News & Opinions
The latest news and insights from Hanley Wood’s outspoken experts and key thought-leaders throughout the residential and commercial design and construction industry.
Katie Weeks / ECOBUILDING pulse / August 27, 2013
Specifying high-performance products is tricky business, with a wide range of variables to consider such as embodied energy, toxic and non-toxic content, recycled materials, durability, price, and aesthetics. In this conversation from Architect LIVE on the exposition hall floor at the 2013 American Institute of Architects’ National Convention in Denver, sustainability consultant Valerie Walsh of Walsh Sustainability Group and Katie Weeks, editor-in-chief of ecobuildingpulse.com, discuss various issues around building products and their environmental claims, with
Allison Ewing / ECOHOME / August 29, 2013
If we are to become carbon neutral, we need consider not only the energy performance of a home or structure, but also the embodied energy of the materials that go into construction of the dwelling—the cumulative embodied energy. The average home has 300 mWh hours of embodied energy, roughly 25 percent of the total energy used over the lifetime of the building. While the operational usage outstrips the embodied energy in the long term, if we are to truly talk about net-zero energy, embodied energy needs to fit into the equation.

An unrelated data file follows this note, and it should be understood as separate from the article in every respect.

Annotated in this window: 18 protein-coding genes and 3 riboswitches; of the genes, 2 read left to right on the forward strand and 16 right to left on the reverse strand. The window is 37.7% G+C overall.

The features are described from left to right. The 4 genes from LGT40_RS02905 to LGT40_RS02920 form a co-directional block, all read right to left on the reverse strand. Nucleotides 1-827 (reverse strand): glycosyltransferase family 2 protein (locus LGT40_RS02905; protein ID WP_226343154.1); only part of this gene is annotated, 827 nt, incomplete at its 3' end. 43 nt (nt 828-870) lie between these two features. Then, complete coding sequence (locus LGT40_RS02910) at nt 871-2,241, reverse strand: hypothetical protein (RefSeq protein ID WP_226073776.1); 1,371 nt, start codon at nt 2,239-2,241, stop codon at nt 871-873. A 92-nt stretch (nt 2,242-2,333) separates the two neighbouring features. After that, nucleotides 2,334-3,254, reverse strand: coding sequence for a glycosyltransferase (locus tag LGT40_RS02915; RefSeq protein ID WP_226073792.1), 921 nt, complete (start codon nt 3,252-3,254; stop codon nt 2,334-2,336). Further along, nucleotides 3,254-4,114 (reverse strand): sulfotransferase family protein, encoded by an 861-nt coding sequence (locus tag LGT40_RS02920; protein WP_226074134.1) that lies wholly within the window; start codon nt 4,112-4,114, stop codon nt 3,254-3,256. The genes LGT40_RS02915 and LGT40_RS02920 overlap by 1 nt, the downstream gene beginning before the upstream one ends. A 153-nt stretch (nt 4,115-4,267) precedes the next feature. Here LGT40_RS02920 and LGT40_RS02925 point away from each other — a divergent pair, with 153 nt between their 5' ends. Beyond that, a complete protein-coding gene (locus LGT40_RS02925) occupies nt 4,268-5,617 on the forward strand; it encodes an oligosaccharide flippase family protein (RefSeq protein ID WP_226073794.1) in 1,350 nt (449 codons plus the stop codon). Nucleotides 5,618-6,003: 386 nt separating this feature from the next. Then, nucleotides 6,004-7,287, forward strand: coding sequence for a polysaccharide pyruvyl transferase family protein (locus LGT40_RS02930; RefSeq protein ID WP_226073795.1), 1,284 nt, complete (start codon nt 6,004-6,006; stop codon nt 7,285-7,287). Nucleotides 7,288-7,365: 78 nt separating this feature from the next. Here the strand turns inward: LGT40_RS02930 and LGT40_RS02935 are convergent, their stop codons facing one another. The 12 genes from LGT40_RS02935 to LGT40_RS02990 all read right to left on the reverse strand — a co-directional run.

But how should we choose the best materials? Should we focus on renewable,Read More
Katie Weeks / ECOHOME / July 24, 2013
The emergence of green building as a wide-ranging, multibillion dollar industry over the past two decades has dramatically reshaped the day-to-day operations of many building product manufacturers. “There’s no question that the green building market transformation has had a huge impact on building materials,” says Scott Miller, director of sustainability and product affairs at Knauf Insulation. “Anyone that says it didn’t is lying to you.”
For some manufacturers, decisions are driven by a corporate sustainability mandate, while other manufacturers seek the financialRead More
Lisa Prevost / June 27, 2013
Consumer demand for high-efficiency homes is rising. But the value of “green” isn’t always factored in by appraisers, and is typically ignored by mortgage lenders.
A bipartisan Senate bill supported by a broad coalition of business, real estate, energy and environmental groups seeks to put energy cost savings into the underwriting equation. Called the SAVE Act (for Sensible Accounting to Value Energy), the legislation could make energy-efficient features more affordable to average-income home buyers by allowing them to qualify for a larger loan amount.
The legislation wouldRead More